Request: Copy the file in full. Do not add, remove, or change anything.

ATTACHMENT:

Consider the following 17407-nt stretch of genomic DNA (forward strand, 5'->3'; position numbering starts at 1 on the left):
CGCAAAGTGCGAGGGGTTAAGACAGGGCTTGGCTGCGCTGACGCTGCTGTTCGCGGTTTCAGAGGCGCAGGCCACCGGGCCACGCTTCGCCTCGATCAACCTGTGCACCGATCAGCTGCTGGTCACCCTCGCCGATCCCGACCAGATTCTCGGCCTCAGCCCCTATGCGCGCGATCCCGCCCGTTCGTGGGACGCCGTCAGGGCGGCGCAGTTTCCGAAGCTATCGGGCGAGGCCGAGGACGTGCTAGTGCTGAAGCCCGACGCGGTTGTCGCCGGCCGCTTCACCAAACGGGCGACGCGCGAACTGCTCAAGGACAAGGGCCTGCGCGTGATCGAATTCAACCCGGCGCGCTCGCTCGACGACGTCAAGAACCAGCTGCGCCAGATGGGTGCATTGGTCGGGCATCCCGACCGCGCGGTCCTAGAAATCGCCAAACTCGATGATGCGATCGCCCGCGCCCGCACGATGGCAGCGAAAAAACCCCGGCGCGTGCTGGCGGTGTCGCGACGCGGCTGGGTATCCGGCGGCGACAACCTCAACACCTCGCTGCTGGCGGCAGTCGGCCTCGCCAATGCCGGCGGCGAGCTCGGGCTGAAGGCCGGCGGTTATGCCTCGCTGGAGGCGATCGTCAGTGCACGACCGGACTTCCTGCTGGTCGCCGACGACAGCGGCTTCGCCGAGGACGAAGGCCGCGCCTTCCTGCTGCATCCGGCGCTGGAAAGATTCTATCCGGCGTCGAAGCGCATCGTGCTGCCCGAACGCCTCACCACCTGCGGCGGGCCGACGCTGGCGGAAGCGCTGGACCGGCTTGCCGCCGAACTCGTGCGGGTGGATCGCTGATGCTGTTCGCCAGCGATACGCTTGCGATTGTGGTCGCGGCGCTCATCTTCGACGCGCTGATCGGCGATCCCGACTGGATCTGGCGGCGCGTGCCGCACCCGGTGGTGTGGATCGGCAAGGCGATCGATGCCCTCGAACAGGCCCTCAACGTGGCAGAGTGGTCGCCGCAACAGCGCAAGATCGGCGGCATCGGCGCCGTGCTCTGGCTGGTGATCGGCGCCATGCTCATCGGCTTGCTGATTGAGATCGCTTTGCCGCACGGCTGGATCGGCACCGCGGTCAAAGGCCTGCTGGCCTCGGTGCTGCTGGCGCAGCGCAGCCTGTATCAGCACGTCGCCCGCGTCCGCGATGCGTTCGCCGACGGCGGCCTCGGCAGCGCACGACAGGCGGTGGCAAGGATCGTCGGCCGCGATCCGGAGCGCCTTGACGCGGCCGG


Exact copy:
Consider the following 17407-nt stretch of genomic DNA (forward strand, 5'->3'; position numbering starts at 1 on the left):
CGCAAAGTGCGAGGGGTTAAGACAGGGCTTGGCTGCGCTGACGCTGCTGTTCGCGGTTTCAGAGGCGCAGGCCACCGGGCCACGCTTCGCCTCGATCAACCTGTGCACCGATCAGCTGCTGGTCACCCTCGCCGATCCCGACCAGATTCTCGGCCTCAGCCCCTATGCGCGCGATCCCGCCCGTTCGTGGGACGCCGTCAGGGCGGCGCAGTTTCCGAAGCTATCGGGCGAGGCCGAGGACGTGCTAGTGCTGAAGCCCGACGCGGTTGTCGCCGGCCGCTTCACCAAACGGGCGACGCGCGAACTGCTCAAGGACAAGGGCCTGCGCGTGATCGAATTCAACCCGGCGCGCTCGCTCGACGACGTCAAGAACCAGCTGCGCCAGATGGGTGCATTGGTCGGGCATCCCGACCGCGCGGTCCTAGAAATCGCCAAACTCGATGATGCGATCGCCCGCGCCCGCACGATGGCAGCGAAAAAACCCCGGCGCGTGCTGGCGGTGTCGCGACGCGGCTGGGTATCCGGCGGCGACAACCTCAACACCTCGCTGCTGGCGGCAGTCGGCCTCGCCAATGCCGGCGGCGAGCTCGGGCTGAAGGCCGGCGGTTATGCCTCGCTGGAGGCGATCGTCAGTGCACGACCGGACTTCCTGCTGGTCGCCGACGACAGCGGCTTCGCCGAGGACGAAGGCCGCGCCTTCCTGCTGCATCCGGCGCTGGAAAGATTCTATCCGGCGTCGAAGCGCATCGTGCTGCCCGAACGCCTCACCACCTGCGGCGGGCCGACGCTGGCGGAAGCGCTGGACCGGCTTGCCGCCGAACTCGTGCGGGTGGATCGCTGATGCTGTTCGCCAGCGATACGCTTGCGATTGTGGTCGCGGCGCTCATCTTCGACGCGCTGATCGGCGATCCCGACTGGATCTGGCGGCGCGTGCCGCACCCGGTGGTGTGGATCGGCAAGGCGATCGATGCCCTCGAACAGGCCCTCAACGTGGCAGAGTGGTCGCCGCAACAGCGCAAGATCGGCGGCATCGGCGCCGTGCTCTGGCTGGTGATCGGCGCCATGCTCATCGGCTTGCTGATTGAGATCGCTTTGCCGCACGGCTGGATCGGCACCGCGGTCAAAGGCCTGCTGGCCTCGGTGCTGCTGGCGCAGCGCAGCCTGTATCAGCACGTCGCCCGCGTCCGCGATGCGTTCGCCGACGGCGGCCTCGGCAGCGCACGACAGGCGGTGGCAAGGATCGTCGGCCGCGATCCGGAGCGCCTTGACGCGGCCGG